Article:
Please note that Mommsen uses the AUC chronology (Ab Urbe Condita), i.e. from the founding of the City of Rome. You can use this reference table to have the B.C. dates
From: The History of Rome, by Theodor Mommsen
Translated with the sanction of the author by William Purdie Dickson
Laws Imposing Taxes - Laws of Credit
In the system of taxation and of credit also efforts were made with greater energy at this period than at any before or subsequent to it to remedy the evils of the national economy, so far as legal measures could do so. The duty levied in 397 of five per cent on the value of slaves that were to be manumitted was--irrespective of the fact that it imposed a check on the undesirable multiplication of freedmen--the first tax in Rome that was really laid upon the rich. In like manner efforts were made to remedy the system of credit.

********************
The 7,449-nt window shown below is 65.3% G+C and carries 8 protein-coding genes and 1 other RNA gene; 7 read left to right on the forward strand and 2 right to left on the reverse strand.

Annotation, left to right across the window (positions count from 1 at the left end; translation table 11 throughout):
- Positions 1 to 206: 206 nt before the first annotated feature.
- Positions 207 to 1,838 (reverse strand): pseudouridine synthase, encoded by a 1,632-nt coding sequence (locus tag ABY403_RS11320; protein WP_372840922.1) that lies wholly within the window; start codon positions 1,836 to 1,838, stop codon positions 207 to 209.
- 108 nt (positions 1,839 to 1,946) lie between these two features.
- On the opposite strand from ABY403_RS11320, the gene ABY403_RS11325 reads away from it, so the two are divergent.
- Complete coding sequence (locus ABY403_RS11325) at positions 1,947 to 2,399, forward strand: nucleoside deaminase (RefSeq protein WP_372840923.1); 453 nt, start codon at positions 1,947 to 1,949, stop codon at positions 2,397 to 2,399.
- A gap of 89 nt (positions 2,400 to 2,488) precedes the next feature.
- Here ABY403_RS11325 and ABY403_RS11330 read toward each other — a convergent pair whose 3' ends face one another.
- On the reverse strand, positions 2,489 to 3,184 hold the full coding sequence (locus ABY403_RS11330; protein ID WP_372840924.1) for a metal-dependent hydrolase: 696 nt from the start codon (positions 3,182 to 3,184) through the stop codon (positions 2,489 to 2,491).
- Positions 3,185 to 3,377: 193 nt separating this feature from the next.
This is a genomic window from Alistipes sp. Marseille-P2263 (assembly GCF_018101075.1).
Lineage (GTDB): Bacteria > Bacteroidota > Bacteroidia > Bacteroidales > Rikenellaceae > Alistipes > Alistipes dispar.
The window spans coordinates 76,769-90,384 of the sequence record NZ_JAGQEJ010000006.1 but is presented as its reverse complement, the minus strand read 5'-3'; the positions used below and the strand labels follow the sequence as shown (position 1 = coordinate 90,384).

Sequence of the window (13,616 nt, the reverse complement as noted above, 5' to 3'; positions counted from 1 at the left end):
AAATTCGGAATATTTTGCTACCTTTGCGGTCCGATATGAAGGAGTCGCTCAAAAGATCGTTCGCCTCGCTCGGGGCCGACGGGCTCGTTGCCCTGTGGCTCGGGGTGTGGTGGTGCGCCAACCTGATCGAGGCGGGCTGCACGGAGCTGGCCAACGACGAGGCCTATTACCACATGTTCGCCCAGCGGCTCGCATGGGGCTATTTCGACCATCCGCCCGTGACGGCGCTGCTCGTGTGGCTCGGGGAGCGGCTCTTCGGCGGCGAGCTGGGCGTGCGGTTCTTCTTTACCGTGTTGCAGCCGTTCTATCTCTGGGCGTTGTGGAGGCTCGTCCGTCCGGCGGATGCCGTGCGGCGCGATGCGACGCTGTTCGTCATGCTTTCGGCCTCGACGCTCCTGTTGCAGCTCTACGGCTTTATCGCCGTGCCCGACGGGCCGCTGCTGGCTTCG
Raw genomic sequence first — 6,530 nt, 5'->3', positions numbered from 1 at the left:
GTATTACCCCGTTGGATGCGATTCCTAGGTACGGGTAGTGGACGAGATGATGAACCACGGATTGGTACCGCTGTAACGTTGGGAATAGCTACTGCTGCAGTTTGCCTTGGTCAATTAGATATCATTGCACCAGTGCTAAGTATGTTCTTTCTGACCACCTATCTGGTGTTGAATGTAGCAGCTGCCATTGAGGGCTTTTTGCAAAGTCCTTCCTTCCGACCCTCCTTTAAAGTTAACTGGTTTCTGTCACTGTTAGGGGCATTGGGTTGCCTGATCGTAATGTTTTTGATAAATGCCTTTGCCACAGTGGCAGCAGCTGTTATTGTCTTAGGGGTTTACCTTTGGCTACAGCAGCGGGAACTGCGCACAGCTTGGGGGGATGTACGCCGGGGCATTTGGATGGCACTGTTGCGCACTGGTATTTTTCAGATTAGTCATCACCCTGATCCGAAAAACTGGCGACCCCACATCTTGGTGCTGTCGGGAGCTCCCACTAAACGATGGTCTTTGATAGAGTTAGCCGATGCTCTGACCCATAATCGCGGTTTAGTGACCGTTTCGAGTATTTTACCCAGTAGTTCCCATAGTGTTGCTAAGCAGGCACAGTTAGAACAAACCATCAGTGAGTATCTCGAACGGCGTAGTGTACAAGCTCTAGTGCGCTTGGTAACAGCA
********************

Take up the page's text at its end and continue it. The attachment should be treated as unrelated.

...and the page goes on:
The usury laws, which the Twelve Tables had established,(9) were renewed and gradually rendered more stringent, so that the maximum of interest was successively lowered from 10 per cent (enforced in 397) to 5 per cent (in 407) for the year of twelve months, and at length (412) the taking of interest was altogether forbidden. The latter foolish law remained formally in force, but, of course, it was practically inoperative; the standard rate of interest afterwards usual, viz. 1 per cent per month, or 12 per cent for the civil common year--which, according to the value of money in antiquity, was probably at that time nearly the same as, according to its modern value, a rate of 5 or 6 per cent--must have been already about this period established as the maximum of appropriate interest.
9. Cf. II. II. Legislation of the Twelve Tables
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